Caution, Babies Voting
You’ve probably heard that the U.S. Senate has agreed to let its members bring their babies onto the Senate floor. This would be happy news at any time, but it does have a special attraction in a week when the second most cheerful story was probably the discovery that Sean Hannity is Client No. 3.Posted — Updated
You’ve probably heard that the U.S. Senate has agreed to let its members bring their babies onto the Senate floor. This would be happy news at any time, but it does have a special attraction in a week when the second most cheerful story was probably the discovery that Sean Hannity is Client No. 3.
OK, maybe you prefer Donald Trump’s ongoing stripper crisis. Or the video of him groping Rudy Giuliani in drag. I admit there’s a lot going on. But let’s relax and talk about Senate babies.
Like many strides forward in women’s history, this one has a heroine with a mind-boggling level of achievement. Tammy Duckworth, an Illinois Democrat, was a helicopter pilot in Iraq who lost both legs in a combat crash. After she returned home she got elected to Congress and now, at age 50, has become the first U.S. senator to give birth.
Once Duckworth knew she was going to have a baby, she and Amy Klobuchar, the top Democrat on the Rules Committee, worked on changing the, um, rules so that any senator with a baby on his or her hands could bring the infant onto the floor when there’s a vote. (In case you’re wondering, there’s another rule that says the lawmakers cannot ask staff members to baby-sit.) They took a middle approach — the rule had to apply to everyone, not just Duckworth. But they limited their target to children under age 1.
There wasn’t any real public controversy. No politician wants to go on record as being anti-baby. Suggestions that Duckworth just hang out in the nearby cloakroom until it was time to rush in for the vote died off rather speedily when it was pointed out that the cloakroom is not accessible to a war hero in a wheelchair.
Still, Klobuchar said, there were reservations. Some of their colleagues muttered that if you gave new mothers an inch, the next thing you knew, they’d be nursing on the Senate floor.
“In a classified briefing I kind of poked some of them on the shoulder and said, ‘Did you guys have a question on breast-feeding?'” Klobuchar recalled. “Then it was, ‘Nononononono.'”
There were also complaints about the possibility of debate being drowned out by crying babies. This presumes that senators are so eager to listen to their colleagues’ speeches they would want to hang around even when their infants were howling in protest.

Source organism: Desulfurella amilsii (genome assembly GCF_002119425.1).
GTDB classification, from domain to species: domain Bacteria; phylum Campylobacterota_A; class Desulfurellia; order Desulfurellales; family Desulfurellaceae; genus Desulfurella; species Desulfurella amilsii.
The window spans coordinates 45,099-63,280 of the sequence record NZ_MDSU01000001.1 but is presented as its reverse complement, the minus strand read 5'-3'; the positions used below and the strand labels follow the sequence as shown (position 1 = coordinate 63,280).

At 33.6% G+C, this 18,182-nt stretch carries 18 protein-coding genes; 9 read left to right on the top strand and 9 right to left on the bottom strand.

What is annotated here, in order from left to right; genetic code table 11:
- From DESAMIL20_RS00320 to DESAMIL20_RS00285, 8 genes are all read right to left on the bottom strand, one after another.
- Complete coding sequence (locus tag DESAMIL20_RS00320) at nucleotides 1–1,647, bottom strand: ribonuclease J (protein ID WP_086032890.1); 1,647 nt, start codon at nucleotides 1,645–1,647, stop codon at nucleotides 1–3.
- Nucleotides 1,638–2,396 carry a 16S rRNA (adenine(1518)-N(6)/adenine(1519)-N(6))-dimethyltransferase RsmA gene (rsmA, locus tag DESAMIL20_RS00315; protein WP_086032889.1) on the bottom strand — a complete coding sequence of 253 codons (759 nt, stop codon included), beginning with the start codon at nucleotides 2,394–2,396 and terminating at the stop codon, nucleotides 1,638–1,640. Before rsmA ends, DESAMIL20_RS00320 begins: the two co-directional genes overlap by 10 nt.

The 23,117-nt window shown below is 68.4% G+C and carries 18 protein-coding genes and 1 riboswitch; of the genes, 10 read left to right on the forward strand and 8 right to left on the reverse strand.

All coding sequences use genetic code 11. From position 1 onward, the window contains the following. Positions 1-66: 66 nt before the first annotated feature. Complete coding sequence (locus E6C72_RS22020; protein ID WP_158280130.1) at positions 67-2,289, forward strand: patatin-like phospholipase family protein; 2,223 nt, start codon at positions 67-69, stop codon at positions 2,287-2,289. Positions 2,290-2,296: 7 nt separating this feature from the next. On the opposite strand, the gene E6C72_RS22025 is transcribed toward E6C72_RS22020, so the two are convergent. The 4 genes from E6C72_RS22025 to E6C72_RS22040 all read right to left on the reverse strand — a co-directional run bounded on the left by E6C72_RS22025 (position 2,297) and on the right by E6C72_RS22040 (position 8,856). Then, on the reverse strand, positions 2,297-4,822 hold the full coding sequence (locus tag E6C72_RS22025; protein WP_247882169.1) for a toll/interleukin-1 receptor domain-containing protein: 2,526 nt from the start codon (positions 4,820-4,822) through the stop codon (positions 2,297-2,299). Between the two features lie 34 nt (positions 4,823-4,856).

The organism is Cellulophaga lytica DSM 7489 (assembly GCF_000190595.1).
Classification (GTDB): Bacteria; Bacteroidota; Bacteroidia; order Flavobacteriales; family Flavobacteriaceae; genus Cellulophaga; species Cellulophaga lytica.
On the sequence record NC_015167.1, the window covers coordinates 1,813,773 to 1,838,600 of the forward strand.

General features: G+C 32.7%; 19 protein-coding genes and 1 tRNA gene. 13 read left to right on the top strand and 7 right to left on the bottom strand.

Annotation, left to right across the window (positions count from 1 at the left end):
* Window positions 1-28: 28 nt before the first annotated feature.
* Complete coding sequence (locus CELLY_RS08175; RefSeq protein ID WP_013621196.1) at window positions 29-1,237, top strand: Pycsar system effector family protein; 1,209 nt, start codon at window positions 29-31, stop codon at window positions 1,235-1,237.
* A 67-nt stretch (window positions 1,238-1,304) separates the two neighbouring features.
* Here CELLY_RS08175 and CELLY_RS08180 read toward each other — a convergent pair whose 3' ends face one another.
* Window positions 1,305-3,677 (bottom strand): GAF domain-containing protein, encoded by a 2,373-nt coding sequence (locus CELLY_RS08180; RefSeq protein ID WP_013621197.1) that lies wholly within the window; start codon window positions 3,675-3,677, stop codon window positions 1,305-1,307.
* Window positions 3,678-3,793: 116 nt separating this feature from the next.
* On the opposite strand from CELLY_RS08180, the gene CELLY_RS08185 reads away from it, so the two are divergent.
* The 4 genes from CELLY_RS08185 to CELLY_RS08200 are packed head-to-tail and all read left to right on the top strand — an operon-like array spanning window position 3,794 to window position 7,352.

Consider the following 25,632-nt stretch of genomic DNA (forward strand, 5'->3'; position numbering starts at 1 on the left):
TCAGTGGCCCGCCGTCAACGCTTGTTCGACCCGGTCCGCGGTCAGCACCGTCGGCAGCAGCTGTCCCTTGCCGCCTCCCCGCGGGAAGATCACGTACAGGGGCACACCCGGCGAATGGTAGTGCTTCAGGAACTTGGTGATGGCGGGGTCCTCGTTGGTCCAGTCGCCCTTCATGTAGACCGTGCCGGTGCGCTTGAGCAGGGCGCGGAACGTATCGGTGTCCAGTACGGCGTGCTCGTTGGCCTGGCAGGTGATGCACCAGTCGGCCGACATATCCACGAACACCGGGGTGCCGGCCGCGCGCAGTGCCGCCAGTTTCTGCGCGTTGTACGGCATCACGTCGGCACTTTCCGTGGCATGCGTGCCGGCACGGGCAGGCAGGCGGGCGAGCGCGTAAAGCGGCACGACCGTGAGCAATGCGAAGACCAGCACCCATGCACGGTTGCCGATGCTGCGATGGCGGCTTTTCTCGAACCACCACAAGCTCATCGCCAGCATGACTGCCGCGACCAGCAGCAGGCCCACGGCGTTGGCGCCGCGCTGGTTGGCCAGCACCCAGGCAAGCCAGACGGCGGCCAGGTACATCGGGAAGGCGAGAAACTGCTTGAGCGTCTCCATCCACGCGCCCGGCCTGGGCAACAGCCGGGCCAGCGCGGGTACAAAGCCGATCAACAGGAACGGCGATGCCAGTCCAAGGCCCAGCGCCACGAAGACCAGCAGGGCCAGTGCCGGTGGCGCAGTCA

And while there have been some incidents of disruptive behavior — like the 19th-century House member who nearly beat a senator to death with his cane — none of them ever involved child care.
Duckworth was supposed to have a 12-week maternity leave, but she promised to return if her vote was really needed. And Thursday, when her daughter Maile Pearl was only 10 days old, there was a super-close vote on the nomination of Jim Bridenstine to be NASA administrator. Bridenstine, a Republican member of the House, does not have much of a background in aeronautical science, unless you count time spent running the Tulsa Air and Space Museum. Plus, the fact that he’s a climate-change hedger made some people wonder about the science part.
Nevertheless, he squeaked through by one vote. It seemed like an inauspicious way to introduce Maile Pearl to the democratic process, but fortunately the baby slept through everything. When she’s 10 and gets to see pictures of her public debut, maybe they can tell her it was all about animal rights or better schools.
It’s always a good thing when our elected officials experience the same daily-life stresses as their constituents. Until fairly recently, historically speaking, congressional-work-parenting tensions mainly involved making it to school recitals, while everything else was left to the stay-at-home wives. It wasn’t until the 1980s that then-Rep. Chuck Schumer, D-N.Y., became the first member of Congress with small children and a full-time working spouse.
Now it’s getting normal. Sen. Kirsten Gillibrand, D-N.Y., whose husband spends part of each week working in New York, has vivid memories of the critical 5-to-6 p.m. crisis time in which her kids had to be scooped up from child care and tended to until the baby sitter arrived. “They started calling votes a lot at that time, for some reason,” she recalled. Gillibrand decided the safest place to leave her toddlers “was in [Majority Leader] Harry Reid’s reception area.”
The baby-vote rule is a welcome sign that members of the House and Senate are becoming more aware of how difficult it is for working couples to balance jobs and child care. And people like Duckworth have also sponsored legislation to make life easier for them.
Do not take this as a signal to sigh in satisfaction. The current congressional majority has hardly translated that new sensitivity into a big investment in early childhood education or after-school programs.
Still, in the interest of mental health, feel free to take whatever victories we get. The Senate is now ready to let babies on the floor for a few minutes, and soon may even manage to end the practice of settling members’ sexual harassment suits with public cash.
Someday, maybe we’ll be able to say that the infants are sleeping but the place is totally woke.
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